• Alex Marrone

The ATLAS Project

The Asteroid Terrestrial-Impact Last Alert System (ATLAS) is a system that aids with early detection of asteroids. The University of Hawaii and NASA are working to develop and fund this system, respectively. As of now, it consists of two telescopes separated by 100 miles; the project hopes to have six or more observatories in the future. Every night, these telescopes scan the sky for any objects. ATLAS is able to provide a one-day warning for a 30-kiloton asteroid (capable of destroying a town), a week’s warning for a 5-megaton asteroid (capable of destroying a city) and a three week’s warning for 100 megaton asteroids (those capable of destroying entire counties).

The ATLAS works by combining a telescope with a very powerful camera, allowing for a large 7.4° field of view that is capable of scanning 25 percent of the night sky four times a night. The system is able to spot asteroids as bodies that continuously move against the relatively stationary background of stars and galaxies. After four pictures are taken of the same moving object, the ATLAS computer analyzes which of these are asteroids and attempts to identify them with other, already-known asteroids. If the asteroid cannot be identified, the computer attempts to calculate if the asteroid is a main-belt asteroid, which poses no harm. If the asteroid is not a main-belt asteroid, it is classified as a Potentially Hazardous Object (PHO). In the case of a PHO, the first action taken is to alert the Minor Planet Center (MPC). The MPC then sends the collected information to several scientific groups around the world to calculate the impact location and time. The ATLAS does not respond to the potential threats, it is simply the system that detects them.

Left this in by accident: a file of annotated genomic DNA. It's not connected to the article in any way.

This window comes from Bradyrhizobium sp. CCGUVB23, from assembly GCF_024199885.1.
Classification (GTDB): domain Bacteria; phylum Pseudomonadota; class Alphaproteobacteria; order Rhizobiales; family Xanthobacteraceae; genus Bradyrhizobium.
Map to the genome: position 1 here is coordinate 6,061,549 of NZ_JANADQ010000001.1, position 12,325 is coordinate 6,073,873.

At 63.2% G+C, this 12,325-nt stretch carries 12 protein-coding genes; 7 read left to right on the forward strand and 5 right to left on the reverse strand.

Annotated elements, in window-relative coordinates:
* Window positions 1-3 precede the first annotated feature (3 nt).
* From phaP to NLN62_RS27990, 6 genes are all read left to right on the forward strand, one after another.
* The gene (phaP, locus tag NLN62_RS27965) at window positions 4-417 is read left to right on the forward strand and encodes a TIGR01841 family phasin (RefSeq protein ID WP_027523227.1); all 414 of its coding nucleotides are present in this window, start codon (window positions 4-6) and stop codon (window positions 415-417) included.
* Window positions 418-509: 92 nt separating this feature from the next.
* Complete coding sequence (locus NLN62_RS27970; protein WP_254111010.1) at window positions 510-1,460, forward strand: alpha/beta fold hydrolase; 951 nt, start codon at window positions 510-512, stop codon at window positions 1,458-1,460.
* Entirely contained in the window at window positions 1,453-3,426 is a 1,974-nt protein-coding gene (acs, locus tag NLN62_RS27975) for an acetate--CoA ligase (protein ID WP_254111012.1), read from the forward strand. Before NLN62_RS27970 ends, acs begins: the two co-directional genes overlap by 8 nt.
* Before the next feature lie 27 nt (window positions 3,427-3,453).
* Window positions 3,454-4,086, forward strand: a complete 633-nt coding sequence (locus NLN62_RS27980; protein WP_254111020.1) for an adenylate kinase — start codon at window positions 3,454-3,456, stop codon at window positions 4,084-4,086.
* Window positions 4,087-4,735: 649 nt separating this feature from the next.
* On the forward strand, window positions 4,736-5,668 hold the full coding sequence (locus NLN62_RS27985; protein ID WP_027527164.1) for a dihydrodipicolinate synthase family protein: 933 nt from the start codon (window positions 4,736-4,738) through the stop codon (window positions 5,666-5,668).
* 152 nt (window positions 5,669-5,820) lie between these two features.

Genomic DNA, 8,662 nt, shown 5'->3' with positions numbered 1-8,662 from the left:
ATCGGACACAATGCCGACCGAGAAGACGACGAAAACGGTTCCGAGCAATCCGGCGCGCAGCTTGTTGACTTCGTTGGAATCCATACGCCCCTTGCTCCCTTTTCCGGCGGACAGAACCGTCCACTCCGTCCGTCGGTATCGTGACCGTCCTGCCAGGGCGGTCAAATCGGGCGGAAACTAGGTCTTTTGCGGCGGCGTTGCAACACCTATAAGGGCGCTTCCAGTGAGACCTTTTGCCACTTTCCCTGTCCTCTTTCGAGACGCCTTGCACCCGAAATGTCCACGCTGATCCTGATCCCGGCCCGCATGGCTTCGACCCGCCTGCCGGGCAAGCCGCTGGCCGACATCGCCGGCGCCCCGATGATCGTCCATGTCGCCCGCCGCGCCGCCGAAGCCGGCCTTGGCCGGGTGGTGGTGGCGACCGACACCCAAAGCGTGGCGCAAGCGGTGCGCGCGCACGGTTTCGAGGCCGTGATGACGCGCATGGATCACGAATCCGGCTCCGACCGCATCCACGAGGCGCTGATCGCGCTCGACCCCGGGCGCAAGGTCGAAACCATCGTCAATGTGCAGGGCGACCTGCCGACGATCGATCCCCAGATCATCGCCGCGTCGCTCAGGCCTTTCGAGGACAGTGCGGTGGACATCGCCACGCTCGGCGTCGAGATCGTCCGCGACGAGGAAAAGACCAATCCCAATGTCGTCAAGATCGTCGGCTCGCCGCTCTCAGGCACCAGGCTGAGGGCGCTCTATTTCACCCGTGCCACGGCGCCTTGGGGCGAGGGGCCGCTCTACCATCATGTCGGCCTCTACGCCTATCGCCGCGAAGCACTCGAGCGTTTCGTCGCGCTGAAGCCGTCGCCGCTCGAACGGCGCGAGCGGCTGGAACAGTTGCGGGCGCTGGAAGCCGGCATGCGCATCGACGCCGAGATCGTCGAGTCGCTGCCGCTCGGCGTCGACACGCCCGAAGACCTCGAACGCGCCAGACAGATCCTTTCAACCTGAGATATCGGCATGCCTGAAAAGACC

Thus far, ATLAS has detected 556 Near Earth Asteroids, 58 Potentially Hazardous Objects, 57 Comets and 7821 Supernovae.

References

Asteroid terrestrial-impact last alert system. (n.d.). Retrieved February 08, 2021, from https://atlas.fallingstar.com/home.php

How it works. (n.d.). Retrieved February 08, 2021, from https://atlas.fallingstar.com/how_atlas_works.php

Impact response. (n.d.). Retrieved February 08, 2021, from https://atlas.fallingstar.com/response.php

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